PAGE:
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Title: Informed decision making and psychosocial outcomes in pregnant and nonpregnant women offered population fragile X carrier screening.
Austin Authors: Metcalfe, Sylvia A;Martyn, Melissa;Ames, Alice;Anderson, Vicki;Archibald, Alison D;Carter, Rob;Cohen, Jonathan;Cotter, Megan ;GenCouns, M;Dang, William;Delatycki, Martin B ;Donath, Susan;Edwards, Samantha;Educ, PGrad Dip;Forbes, Robin;Gavrila, Mioara;MedSci, M;Halliday, Jane;Hickerton, Chriselle;Hill, Melissa;Jacobs, Lorilli;Ultrasound, PGrad Dip;Petrou, Vicki;Plunkett, Loren;Sheffield, Leslie;Racp, F;Thornton, Alison;Couns, Grad Dip Gen;Younie, Sandra;Econ, PGrad Dip Hlth;Emery, Jon D
Affiliation: Murdoch Childrens Research Institute, Melbourne, Victoria, Australia
Department of Paediatrics, The University of Melbourne, Melbourne, Victoria, Australia
Royal Children's Hospital, Melbourne, Victoria, Australia
Victorian Clinical Genetics Services, Melbourne, Victoria, Australia
Faculty of Health, Deakin Health Economics, Deakin University, Melbourne, Victoria, Australia
Fragile X Alliance Clinic and Centre for Developmental Disability Health Victoria, Monash University, Melbourne, Victoria, Australia
Austin Health, Heidelberg, Victoria, Australia
Australian Clinical Labs (formerly Healthscope Pathology), Clayton, Victoria, Australia
School of Primary Aboriginal and Rural Health Care, University of Western Australia
Great Ormond Street Hospital for Children, London, UK
MyDNA Life Australia, Melbourne, Victoria, Australia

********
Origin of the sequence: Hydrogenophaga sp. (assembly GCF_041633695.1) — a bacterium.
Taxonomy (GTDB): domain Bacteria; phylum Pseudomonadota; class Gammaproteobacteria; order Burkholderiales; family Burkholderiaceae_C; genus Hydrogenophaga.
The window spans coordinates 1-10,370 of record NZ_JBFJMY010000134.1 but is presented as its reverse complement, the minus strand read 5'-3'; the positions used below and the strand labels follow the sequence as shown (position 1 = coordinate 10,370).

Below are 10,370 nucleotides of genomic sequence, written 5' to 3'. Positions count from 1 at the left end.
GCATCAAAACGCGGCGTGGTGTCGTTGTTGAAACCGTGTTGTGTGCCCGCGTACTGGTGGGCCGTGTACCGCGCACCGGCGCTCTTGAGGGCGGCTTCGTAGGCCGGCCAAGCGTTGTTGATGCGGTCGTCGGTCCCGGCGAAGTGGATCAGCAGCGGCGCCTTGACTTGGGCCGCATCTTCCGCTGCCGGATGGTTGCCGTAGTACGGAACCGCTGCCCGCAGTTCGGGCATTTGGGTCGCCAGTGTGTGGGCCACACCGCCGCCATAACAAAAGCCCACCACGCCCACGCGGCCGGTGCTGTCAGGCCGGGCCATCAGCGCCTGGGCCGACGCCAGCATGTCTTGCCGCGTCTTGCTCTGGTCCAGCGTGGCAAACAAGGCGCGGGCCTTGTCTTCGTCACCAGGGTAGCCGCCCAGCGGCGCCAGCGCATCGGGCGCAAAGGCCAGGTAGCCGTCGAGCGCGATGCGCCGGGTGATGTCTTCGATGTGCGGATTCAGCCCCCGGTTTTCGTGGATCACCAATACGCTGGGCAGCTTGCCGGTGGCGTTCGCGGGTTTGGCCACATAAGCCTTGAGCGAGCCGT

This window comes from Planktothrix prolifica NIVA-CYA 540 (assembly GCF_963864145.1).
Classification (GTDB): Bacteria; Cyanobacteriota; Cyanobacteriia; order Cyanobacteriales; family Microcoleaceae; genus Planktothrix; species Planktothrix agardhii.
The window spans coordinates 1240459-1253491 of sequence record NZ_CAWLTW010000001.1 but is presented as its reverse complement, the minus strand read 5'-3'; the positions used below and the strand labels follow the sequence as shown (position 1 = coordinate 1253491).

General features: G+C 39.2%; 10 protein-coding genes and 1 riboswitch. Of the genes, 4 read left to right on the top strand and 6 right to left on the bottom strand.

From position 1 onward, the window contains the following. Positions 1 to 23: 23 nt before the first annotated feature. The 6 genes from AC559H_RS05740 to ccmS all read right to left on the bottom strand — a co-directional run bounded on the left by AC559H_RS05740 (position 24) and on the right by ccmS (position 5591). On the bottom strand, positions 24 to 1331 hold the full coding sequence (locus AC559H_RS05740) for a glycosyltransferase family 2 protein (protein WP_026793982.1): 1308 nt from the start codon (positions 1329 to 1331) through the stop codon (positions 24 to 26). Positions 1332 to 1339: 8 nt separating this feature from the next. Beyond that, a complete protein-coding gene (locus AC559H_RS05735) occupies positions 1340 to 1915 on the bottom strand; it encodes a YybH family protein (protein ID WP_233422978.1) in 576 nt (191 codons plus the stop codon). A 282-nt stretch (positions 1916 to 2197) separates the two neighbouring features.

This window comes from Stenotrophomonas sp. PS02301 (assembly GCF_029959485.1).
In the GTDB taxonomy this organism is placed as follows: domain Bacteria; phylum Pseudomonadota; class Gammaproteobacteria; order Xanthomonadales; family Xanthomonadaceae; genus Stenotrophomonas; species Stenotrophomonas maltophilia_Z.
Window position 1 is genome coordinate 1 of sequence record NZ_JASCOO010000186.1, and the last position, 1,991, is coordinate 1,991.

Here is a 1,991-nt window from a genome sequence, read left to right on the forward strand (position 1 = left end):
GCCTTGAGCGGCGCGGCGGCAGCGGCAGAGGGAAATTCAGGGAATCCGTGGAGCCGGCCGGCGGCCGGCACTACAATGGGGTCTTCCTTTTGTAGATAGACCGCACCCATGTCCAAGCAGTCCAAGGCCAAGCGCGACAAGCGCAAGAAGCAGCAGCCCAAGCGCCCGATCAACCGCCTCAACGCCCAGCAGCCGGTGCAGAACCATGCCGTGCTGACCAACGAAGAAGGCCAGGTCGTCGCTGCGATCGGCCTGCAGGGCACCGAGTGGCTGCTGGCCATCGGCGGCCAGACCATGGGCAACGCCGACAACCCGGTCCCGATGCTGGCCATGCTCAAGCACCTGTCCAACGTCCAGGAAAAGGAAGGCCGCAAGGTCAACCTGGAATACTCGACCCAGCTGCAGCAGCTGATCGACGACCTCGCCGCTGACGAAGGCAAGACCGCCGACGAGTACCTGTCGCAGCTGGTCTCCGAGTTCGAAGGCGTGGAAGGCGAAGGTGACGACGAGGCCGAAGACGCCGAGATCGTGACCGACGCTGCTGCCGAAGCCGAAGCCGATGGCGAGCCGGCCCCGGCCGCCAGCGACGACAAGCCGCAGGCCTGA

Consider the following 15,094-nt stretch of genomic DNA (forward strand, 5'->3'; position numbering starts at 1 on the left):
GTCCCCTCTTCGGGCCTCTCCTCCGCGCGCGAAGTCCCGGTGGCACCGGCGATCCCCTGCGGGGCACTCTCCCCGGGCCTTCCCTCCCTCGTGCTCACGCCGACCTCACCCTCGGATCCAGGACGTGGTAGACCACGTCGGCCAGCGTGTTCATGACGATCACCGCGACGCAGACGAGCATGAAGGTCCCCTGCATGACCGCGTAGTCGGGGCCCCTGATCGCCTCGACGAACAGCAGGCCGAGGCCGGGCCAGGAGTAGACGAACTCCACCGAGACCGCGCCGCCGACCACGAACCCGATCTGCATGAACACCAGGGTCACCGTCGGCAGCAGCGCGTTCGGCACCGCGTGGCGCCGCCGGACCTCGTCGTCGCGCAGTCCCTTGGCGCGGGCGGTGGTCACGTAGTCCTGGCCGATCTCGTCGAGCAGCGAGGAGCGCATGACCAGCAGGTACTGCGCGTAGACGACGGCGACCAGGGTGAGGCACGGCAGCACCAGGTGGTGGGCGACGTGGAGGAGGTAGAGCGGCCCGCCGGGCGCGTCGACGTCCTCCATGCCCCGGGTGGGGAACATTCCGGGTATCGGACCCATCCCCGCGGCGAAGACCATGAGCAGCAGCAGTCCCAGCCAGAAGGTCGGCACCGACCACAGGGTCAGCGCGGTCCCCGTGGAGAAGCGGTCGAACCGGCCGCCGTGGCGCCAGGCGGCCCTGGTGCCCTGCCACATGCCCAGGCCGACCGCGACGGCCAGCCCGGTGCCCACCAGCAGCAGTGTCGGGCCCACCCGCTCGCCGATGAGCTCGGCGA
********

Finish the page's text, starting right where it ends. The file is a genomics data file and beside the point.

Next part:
Department of General Practice, The University of Melbourne, Melbourne, Victoria, Australia
Issue Date: Dec-2017
Date: 2017-06-29
Publication information: Genetics in medicine : official journal of the American College of Medical Genetics 2017; 19(12): 1346-1355
Abstract: PurposePopulation-based carrier screening for fragile X syndrome (FXS) is still not universally endorsed by professional organizations due to concerns around genetic counseling for complex information and potential for psychosocial harms.MethodsWe determined uptake levels, decision making, and psychosocial impact in a prospective study of pregnant and nonpregnant Australian women offered FXS carrier screening in clinical settings. Women received pretest genetic counseling, and completed questionnaires when deciding and one month later.ResultsOf 1,156 women recruited, 83.1% returned the first questionnaire with 70.6% nonpregnant and 58.8% pregnant women choosing testing (χ2=16.98, P<0.001). Overall, informed choice was high in both nonpregnant (77.4%) and pregnant (72.9%) women (χ2=0.21, P=0.644), and more tested (76.0%) than not-tested (66.7%) women (χ2=6.35, P=0.012) made an informed choice. Measures of depression, stress, and anxiety were similar to population norms for ~85% of women. Decisional conflict and regret were generally low; however, decisional uncertainty and regret were greater in pregnant than nonpregnant women, and not-tested than tested women (uncertainty: χ2=18.51, P<0.001 and χ2=43.11, P<0.001, respectively; regret: χ2=6.61, P<0.037 and χ2=35.54, P<0.001, respectively).ConclusionWe provide evidence to inform guidelines that population FXS carrier screening can be implemented with minimal psychosocial harms following appropriate information and prescreening genetic counseling.
DOI: 10.1038/gim.2017.67
Journal: Genetics in medicine : official journal of the American College of Medical Genetics
PubMed URL: 28661491
Type: Journal Article
Appears in Collections:Journal articles

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